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Hausu (House)

Hausu (House)

Rated R, 88 min. Directed by Nobuhiko Obayashi. Starring Kimiko Ikegami, Eriko Tanaka, Kumiko Ohba, Ai Matsubara, Masayo Miyako, Miki Jinbo, Yôko Minamida, Mieko Satoh, Saho Sasazawa, Haruko Wanibuchi.

REVIEWED By Marc Savlov, Fri., May 21, 2010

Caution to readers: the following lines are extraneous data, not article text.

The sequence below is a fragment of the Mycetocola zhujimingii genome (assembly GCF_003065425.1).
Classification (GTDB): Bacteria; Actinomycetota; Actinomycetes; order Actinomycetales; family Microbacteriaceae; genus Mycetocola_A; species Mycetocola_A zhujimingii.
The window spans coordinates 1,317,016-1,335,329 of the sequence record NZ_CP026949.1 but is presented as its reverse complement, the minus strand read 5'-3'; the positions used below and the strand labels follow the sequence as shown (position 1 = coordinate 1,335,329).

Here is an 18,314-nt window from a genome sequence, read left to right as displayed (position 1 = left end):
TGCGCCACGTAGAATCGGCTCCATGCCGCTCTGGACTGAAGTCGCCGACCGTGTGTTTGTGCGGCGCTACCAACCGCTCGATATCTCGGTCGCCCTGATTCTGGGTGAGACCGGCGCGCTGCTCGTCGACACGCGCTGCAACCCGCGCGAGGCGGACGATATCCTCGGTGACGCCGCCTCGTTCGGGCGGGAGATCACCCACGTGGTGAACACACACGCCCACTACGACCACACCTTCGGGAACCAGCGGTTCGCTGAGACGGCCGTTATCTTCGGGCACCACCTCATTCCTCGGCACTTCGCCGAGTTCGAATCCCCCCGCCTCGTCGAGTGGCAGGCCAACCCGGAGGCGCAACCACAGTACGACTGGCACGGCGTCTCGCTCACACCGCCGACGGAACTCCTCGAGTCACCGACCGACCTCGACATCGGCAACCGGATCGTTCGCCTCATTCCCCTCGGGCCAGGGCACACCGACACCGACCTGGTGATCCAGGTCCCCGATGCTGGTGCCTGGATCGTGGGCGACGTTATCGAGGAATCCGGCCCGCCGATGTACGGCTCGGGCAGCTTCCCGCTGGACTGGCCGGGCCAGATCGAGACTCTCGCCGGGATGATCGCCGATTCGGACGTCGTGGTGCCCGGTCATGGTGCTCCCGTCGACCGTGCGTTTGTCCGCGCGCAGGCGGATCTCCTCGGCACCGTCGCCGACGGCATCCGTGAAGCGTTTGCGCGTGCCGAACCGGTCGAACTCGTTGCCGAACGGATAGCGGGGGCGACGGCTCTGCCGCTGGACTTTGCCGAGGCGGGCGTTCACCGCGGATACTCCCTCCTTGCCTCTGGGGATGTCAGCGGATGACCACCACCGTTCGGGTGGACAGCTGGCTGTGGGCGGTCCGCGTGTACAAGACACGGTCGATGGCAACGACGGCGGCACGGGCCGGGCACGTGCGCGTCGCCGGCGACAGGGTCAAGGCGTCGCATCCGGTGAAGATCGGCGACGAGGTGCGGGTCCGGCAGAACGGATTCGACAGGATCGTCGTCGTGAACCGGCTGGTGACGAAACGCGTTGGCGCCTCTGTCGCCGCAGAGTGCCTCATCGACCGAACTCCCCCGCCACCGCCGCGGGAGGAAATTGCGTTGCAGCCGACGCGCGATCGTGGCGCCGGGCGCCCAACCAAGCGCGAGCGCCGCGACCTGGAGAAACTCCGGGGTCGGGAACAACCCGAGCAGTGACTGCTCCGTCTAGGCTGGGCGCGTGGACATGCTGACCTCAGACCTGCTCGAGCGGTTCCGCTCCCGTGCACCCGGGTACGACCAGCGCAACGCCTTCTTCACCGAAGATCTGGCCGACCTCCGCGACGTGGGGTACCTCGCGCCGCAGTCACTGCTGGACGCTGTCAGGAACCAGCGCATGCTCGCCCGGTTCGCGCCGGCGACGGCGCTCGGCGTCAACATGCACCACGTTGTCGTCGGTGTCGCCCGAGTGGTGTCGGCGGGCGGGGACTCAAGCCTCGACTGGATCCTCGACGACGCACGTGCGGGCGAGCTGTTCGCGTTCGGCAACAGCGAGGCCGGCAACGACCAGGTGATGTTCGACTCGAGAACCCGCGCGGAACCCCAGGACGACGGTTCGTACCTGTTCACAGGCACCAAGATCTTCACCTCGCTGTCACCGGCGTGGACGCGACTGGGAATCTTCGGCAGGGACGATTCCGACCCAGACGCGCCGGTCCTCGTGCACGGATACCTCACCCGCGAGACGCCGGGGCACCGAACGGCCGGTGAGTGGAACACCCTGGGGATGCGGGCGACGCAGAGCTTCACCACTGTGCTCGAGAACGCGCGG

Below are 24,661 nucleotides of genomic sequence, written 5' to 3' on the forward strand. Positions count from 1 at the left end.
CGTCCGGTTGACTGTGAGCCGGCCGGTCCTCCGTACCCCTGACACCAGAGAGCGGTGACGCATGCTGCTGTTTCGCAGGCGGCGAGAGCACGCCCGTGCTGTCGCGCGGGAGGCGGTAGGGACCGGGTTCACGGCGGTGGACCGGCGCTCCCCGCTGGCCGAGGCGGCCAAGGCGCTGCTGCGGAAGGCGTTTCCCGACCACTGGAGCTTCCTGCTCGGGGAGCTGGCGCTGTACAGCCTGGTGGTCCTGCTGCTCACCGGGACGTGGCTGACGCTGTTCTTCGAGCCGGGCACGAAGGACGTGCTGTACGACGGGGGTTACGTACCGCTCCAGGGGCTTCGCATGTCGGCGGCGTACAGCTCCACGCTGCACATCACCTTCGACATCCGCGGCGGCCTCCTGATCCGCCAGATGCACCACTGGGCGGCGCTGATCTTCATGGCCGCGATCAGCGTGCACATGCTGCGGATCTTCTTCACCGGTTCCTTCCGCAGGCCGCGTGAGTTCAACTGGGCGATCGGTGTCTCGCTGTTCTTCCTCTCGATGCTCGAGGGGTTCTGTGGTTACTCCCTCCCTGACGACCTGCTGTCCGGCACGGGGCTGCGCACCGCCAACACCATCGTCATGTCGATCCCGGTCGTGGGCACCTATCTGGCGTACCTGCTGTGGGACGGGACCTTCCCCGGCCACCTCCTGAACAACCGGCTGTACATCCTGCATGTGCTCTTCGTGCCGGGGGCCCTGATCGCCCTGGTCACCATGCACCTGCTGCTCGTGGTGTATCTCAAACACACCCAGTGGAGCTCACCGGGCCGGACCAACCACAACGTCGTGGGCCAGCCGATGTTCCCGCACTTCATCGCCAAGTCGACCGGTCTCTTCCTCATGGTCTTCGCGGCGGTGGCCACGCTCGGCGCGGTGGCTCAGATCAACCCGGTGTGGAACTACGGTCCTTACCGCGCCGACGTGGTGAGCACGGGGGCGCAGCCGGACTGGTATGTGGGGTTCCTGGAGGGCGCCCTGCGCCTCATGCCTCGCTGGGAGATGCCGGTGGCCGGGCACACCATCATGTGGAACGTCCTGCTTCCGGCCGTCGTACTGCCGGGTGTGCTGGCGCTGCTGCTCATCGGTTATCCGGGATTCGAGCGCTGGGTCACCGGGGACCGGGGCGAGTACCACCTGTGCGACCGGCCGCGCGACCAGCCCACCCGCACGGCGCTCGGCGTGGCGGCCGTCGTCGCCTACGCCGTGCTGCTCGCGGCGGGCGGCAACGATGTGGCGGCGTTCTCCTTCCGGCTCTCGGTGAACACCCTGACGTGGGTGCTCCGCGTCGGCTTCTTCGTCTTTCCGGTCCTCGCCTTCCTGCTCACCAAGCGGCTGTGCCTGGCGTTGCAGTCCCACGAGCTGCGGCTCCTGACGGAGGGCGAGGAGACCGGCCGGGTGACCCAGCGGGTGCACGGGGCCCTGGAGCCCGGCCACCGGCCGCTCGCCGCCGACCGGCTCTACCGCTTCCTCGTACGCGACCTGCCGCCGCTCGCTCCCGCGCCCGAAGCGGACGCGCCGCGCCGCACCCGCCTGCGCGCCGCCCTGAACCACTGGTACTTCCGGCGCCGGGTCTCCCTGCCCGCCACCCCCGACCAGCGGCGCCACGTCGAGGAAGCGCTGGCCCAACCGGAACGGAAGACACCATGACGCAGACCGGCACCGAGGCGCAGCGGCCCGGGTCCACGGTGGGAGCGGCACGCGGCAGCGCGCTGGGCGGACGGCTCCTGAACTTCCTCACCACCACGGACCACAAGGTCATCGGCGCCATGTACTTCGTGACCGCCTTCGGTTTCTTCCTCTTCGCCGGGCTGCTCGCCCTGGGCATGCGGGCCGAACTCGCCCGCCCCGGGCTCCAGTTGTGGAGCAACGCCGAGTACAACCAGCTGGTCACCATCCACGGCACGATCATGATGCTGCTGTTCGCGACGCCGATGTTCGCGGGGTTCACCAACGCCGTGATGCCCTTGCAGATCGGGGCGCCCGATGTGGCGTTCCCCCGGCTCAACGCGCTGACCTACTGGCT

You, my friend, lover that you are of the obscure, the grotesque, the inscrutable, and the just flat-out funky and awe-inspiringly eccentric, have never, ever seen anything like House (aka Hausu). Even by my permanently warped standards, House is beyond the pale: a surreal, indefinable piece of proto-Japanese horror/comedy that was made in 1977 (it was director Obayashi's debut feature), only to find a second life at Austin's Fantastia International Film Festival, Sitges, Fantasia Fest, and wherever connoisseurs of the outré, the outrageous, and the seriously freaky gather. But how to convey to you the sense – much less the meaning or the maddeningly helter-skelter technique – of a film that plays out like a gorgeous nightmare prank, dripping, oozing with splendid set-pieces, bordering, at times (okay, all the time), on Dada (dance numbers!) mixed with crimson gore, eerie animation that can only be described as unbalanced and haunting, and, lest I forget, with enough severed body parts to do Sam Raimi proud. It's something of a lone masterpiece in a nonexistent mash-up anti-genre nano-niche and holds you rapt, spellbound, riveted, and dying to discover what totally inappropriate yet oddly right revelation the next scene or sequence – or odd fade-out, charmingly anomalous old-school background effects, or random act of comic violence – comes next. The plot, and one uses the term with some major elasticity attached, follows (and occasionally stalks) a group of seven teenage girls (usually attired in schoolgirl uniforms), led by Gorgeous (Ikegami), who flees the home she's shared with her father (Sasazawa) when Pop's irritating new main squeeze enters the picture. Gorgeous (the nickname fits) hits the road to visit her aunt (Minamida) but not before she ropes in six of her best friends, a dream-pop collection of Seventies-era J-pop carnality-lite and old-school Japanese insanity of the very best kind. The house of the title belongs to the aunt; at the risk of spoiling your newfound appreciation of this house's many, many surprises, suffice to say Auntie's cat has green laser eyes. Delirium ensues, but it's often dreamlike, a phantasmagoria of '77 Japanese kitsch and camp and avant-garde kitchen-sinkage. Granted, House, a bona fide cult film of the first rank, is hardly to everyone's tastes. But I urge you to see it, and quickly. Director Obayashi has gone on record stating that the madhouse storyline (or, you know, lack thereof, but in a great way) came from his then-11-year-old daughter, which, in hindsight, makes perfect sense: It's a child's dream of an adult world chockablock with hormonal overdrive. The film is also perfectly understandable in terms of Japan's (at the time) depressed economy. House was made during a time in the Japanese film industry when even the mighty Godzilla was reduced to battling sub-Ultraman monsters and low-budget pinku (softcore porn, usually funded by Yakuza cash) ruled what remained of the once-mighty Japanese film industry. That House was made at all is a minor miracle. That it has returned, to critical acclaim and a new generation of fans, is a major miracle. Truly, this is some kind of wonderful. (Horrific, hilarious, disturbing … but wonderful.)
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